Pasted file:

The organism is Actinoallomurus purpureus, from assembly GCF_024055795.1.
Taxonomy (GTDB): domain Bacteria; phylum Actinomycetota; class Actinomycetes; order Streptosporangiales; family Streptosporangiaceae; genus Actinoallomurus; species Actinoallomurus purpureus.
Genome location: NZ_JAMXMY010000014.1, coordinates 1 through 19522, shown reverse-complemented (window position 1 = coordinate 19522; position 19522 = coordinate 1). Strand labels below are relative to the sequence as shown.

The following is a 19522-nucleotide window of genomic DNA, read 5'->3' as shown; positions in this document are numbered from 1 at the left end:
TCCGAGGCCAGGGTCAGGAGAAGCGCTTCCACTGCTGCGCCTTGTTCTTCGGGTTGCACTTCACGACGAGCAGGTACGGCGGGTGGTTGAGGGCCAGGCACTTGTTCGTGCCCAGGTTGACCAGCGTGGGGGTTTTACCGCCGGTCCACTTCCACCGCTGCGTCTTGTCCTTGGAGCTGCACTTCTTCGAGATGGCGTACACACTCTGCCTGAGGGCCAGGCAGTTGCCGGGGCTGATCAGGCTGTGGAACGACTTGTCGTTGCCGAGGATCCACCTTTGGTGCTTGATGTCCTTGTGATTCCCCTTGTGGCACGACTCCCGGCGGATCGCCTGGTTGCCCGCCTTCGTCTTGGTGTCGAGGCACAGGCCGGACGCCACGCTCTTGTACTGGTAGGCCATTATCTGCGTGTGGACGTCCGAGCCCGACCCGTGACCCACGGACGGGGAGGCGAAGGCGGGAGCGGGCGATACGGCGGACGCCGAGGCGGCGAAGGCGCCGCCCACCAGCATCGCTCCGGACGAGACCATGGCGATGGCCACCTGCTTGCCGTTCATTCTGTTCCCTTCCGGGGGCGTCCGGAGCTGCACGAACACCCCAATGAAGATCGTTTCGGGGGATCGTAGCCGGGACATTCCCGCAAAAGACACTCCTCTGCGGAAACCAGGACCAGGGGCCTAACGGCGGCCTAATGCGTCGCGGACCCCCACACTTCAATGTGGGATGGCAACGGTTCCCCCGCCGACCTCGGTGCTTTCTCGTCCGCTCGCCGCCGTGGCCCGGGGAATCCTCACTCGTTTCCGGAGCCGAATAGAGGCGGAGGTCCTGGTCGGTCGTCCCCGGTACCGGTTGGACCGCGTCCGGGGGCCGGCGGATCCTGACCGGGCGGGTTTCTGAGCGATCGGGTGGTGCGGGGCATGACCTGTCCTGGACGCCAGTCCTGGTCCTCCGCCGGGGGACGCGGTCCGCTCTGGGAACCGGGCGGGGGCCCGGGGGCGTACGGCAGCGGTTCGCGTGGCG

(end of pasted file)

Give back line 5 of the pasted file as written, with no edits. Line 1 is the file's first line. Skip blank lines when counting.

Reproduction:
TCCGAGGCCAGGGTCAGGAGAAGCGCTTCCACTGCTGCGCCTTGTTCTTCGGGTTGCACTTCACGACGAGCAGGTACGGCGGGTGGTTGAGGGCCAGGCACTTGTTCGTGCCCAGGTTGACCAGCGTGGGGGTTTTACCGCCGGTCCACTTCCACCGCTGCGTCTTGTCCTTGGAGCTGCACTTCTTCGAGATGGCGTACACACTCTGCCTGAGGGCCAGGCAGTTGCCGGGGCTGATCAGGCTGTGGAACGACTTGTCGTTGCCGAGGATCCACCTTTGGTGCTTGATGTCCTTGTGATTCCCCTTGTGGCACGACTCCCGGCGGATCGCCTGGTTGCCCGCCTTCGTCTTGGTGTCGAGGCACAGGCCGGACGCCACGCTCTTGTACTGGTAGGCCATTATCTGCGTGTGGACGTCCGAGCCCGACCCGTGACCCACGGACGGGGAGGCGAAGGCGGGAGCGGGCGATACGGCGGACGCCGAGGCGGCGAAGGCGCCGCCCACCAGCATCGCTCCGGACGAGACCATGGCGATGGCCACCTGCTTGCCGTTCATTCTGTTCCCTTCCGGGGGCGTCCGGAGCTGCACGAACACCCCAATGAAGATCGTTTCGGGGGATCGTAGCCGGGACATTCCCGCAAAAGACACTCCTCTGCGGAAACCAGGACCAGGGGCCTAACGGCGGCCTAATGCGTCGCGGACCCCCACACTTCAATGTGGGATGGCAACGGTTCCCCCGCCGACCTCGGTGCTTTCTCGTCCGCTCGCCGCCGTGGCCCGGGGAATCCTCACTCGTTTCCGGAGCCGAATAGAGGCGGAGGTCCTGGTCGGTCGTCCCCGGTACCGGTTGGACCGCGTCCGGGGGCCGGCGGATCCTGACCGGGCGGGTTTCTGAGCGATCGGGTGGTGCGGGGCATGACCTGTCCTGGACGCCAGTCCTGGTCCTCCGCCGGGGGACGCGGTCCGCTCTGGGAACCGGGCGGGGGCCCGGGGGCGTACGGCAGCGGTTCGCGTGGCG